The California Department of Public Health has agreed with part of an Oakland mother’s complaint that Alameda Health System (AHS) could have done more to treat her mentally ill son, who later followed through on threats to kill his own brother.
Days after Demetrius Sells was discharged from Highland Hospital -- an AHS-run facility -- in May 2015, he stabbed and killed his brother Kevin McGhee.
Before being discharged, medical records obtained by 2 Investigates show Sells had attempted suicide, overdosing on the prescription drug Abilify. He also threatened to kill McGhee for calling 911. Documents show staff knew Sells made threats and had a history of bipolar disorder, drugs and violence. Sells spent less than nine hours in treatment before his mandatory hold was canceled by a John George mental hospital psychiatrist working in the hospital's Emergency Department.
“Kevin for a fact would’ve still been living May 15 because Demetrius should have been still detained,” Diston told 2 Investigates.
Diston filed a complaint against AHS, and this month, investigators with the California Department of Public Health (CDPH) responded. According to its deficiency report, the state found that Highland Hospital failed to assure that the emergency room psychiatrist made “reasonable efforts to communicate the threat” Sells made against his brother.
Also, AHS emergency room staff failed to make a follow-up appointment with Sells to ensure he didn’t “attempt suicide or harm others.” 2 Investigates also learned the discharge papers’ signature lines for the patient and witness were left blank.
“They need to be held accountable. I want a public apology. I want them to address [CDPH’s] findings. Anybody that sees those papers and sees where my son is at, nobody is being held accountable. How can anyone trust Alameda Health System? How can anyone trust the state?” said Diston.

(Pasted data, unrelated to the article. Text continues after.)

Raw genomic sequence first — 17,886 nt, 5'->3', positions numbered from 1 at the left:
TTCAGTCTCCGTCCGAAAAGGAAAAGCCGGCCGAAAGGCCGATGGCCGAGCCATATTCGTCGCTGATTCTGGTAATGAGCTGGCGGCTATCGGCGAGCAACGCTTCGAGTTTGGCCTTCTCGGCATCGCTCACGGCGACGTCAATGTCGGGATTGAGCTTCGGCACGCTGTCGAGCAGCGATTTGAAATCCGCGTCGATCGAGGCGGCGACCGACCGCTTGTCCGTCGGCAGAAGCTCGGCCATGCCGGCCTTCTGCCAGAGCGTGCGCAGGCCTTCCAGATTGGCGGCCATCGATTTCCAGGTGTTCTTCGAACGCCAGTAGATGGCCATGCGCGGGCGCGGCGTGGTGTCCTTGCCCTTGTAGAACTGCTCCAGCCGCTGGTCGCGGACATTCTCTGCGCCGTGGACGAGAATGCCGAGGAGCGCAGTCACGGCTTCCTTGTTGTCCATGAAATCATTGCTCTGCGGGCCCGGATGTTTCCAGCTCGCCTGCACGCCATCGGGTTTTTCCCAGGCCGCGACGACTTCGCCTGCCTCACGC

After failing to submit an acceptable response by its initial deadline, Alameda Health System has since submitted a Plan of Correction to the state to address the issues that were highlighted. The plan includes requiring patients to sign discharge papers and requiring staff to provide a list of community resources if patients need follow-up care. AHS’ response does not address the issue that nobody made a reasonable effort to warn McGhee or other family members about the possibility of Sells posing a threat to safety.
Both Alameda Health System and the California Department of Public Health declined on-camera interviews with 2 Investigates.
In a statement AHS wrote, in part, “We offer our sincerest condolences to Ms. Diston for the loss of her son…Following a thorough review of this incident, it was determined that the adherence to some administrative procedures should be strengthened.”
“This is sweeping under the rug. This is something to appease. This is nothing,” said Diston after 2 Investigates showed her the statement.
When asked why CDPH accepted AHS’ Plan of Correction even though it did not respond to the lack of warning issue, the State wrote in an e-mail that the failure is "not enforceable by the California Department of Public Health. The Medical Board has jurisdiction over psychiatrists.” 2 Investigates reached out to the Medical Board which responded, “[it too] does not have any authority to take any action against the hospital.”
Diston sad she is still going to continue her fight in hopes of holding AHS accountable. She has started a foundation in honor of her sons called the Kevi-Dems Straighter Path Foundation, combining both their first names. She said it’s a program designed to reduce recidivism for people coming from jails and prisons by focusing on embracing mental wellness.
“I expect someone to look at this and know I’m hurting. Not because I’m a mother, but because I’m looking at laws and regulations that broke and nobody is being held accountable,” said Diston.
Statement by Alameda Health System for KTVU
"Providing the highest quality care for those we serve is a priority for Alameda Health System – Highland Hospital. We offer our sincerest condolences to Ms. Diston for the loss of her son. Because of patient privacy rights under HIPAA, we are restricted from providing details related to any patient’s care.
We are committed to delivering the best possible care and reviewing our processes to optimize the care, safety and privacy of our patients. Following a thorough internal review of this incident, it was determined that the adherence to some administrative procedures should be strengthened.
To that end, we have created mechanisms to ensure that staff consistently record a patient’s signature indicating the patient understands the discharge instructions, or document if the patient refuses to sign the discharge form. We will also continue to provide community resource information for follow-up care, particularly for individuals presenting with mental health problems."